+The photos in today’s post illustrate a portion of what you might encounter on the miles of trails at Saint John’s.  At the bottom is the entrance to the system, which was constructed last summer.  Over the next two years we will be repairing and replacing some of the footbridges that have outlived their usefulness.


IMG_2326The Feast of St. Benedict

Today is the feast of St. Benedict, the patron of western monasticism.  It’s a major feast day at Saint John’s, and for most of the monks it was the day on which they made their first vows.  Today, then, we celebrate with those who professed twenty-five, fifty, sixty and seventy years ago.  We’ll also witness as Brother Cassian professes his first vows.  He’s now completed his year of novitiate, and today he will make promises for three years, in anticipation of the day when he will make his solemn vows.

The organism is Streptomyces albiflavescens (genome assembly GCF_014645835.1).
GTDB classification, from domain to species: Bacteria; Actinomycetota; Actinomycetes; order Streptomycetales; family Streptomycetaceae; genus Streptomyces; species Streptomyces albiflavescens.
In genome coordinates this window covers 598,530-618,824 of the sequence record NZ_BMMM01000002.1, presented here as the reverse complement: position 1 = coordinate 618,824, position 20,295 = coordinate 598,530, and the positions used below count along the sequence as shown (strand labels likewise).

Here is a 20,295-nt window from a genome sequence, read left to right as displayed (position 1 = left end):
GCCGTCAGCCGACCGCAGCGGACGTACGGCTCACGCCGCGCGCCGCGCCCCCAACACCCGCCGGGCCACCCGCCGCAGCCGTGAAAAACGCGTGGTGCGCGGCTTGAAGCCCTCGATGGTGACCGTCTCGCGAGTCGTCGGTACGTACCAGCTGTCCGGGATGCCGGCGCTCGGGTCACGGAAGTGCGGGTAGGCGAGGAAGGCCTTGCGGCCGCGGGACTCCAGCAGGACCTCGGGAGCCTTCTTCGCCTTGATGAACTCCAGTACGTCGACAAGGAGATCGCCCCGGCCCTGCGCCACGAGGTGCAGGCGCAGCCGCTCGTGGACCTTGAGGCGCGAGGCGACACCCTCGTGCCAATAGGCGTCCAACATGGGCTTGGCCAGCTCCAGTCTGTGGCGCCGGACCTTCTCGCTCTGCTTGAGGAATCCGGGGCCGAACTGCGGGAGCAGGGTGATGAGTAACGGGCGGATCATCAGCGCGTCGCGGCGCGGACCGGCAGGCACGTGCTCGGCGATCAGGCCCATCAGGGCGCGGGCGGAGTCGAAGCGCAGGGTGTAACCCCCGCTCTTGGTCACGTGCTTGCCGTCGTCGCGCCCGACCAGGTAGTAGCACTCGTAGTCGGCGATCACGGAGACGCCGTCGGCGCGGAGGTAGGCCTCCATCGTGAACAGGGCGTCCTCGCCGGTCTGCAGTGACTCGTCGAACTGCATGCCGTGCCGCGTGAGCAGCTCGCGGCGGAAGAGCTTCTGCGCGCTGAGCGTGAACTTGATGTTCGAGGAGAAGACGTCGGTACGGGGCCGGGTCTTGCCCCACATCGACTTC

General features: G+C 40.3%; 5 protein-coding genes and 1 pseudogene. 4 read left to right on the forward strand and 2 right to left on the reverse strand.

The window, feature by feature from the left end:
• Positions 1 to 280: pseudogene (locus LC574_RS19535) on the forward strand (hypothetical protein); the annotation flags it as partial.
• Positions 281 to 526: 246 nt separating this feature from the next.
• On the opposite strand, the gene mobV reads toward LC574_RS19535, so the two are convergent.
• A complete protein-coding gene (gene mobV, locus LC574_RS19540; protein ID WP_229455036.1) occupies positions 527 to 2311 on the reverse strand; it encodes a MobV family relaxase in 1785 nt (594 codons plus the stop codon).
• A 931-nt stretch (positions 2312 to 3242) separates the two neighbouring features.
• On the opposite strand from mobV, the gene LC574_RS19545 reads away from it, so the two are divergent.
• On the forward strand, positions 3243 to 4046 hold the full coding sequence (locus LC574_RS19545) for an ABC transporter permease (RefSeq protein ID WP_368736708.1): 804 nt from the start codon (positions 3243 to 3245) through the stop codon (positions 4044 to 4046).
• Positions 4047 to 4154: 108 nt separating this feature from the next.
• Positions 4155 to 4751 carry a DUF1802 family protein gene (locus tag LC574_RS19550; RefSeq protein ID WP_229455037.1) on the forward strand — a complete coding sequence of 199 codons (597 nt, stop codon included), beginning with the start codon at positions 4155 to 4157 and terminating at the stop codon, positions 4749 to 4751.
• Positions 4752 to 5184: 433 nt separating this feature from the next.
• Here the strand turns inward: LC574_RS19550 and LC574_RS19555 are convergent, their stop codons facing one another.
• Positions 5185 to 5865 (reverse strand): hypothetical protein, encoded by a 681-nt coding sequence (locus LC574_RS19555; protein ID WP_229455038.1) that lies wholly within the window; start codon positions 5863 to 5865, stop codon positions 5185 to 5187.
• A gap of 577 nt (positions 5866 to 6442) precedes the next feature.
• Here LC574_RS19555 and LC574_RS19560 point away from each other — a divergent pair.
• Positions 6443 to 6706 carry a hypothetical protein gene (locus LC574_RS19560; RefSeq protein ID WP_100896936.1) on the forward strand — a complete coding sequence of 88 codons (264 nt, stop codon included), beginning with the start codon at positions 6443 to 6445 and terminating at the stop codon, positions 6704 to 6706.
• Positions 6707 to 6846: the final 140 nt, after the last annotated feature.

Contrary to what most people imagine, monks in the Benedictine tradition — including Cistercians and Trappists — do not vow poverty, chastity and obedience.  Those vows surfaced much later and they are identified with orders like the Franciscans and Jesuits.  Since the sixth century, however, we’ve professed three vows which continue to distinguish us within the religious orders of the Church.  “Stability” binds us to a place and to a particular monastic community, and does so for life.  “Conversion to a monastic manner of life” — conversio morum — is a more general concept that embraces many facets.  It encompasses celibacy and simplicity of life, and it assumes a communal life of shared prayer and work.  Finally, “obedience” is what we profess to the abbot, who is our spiritual father.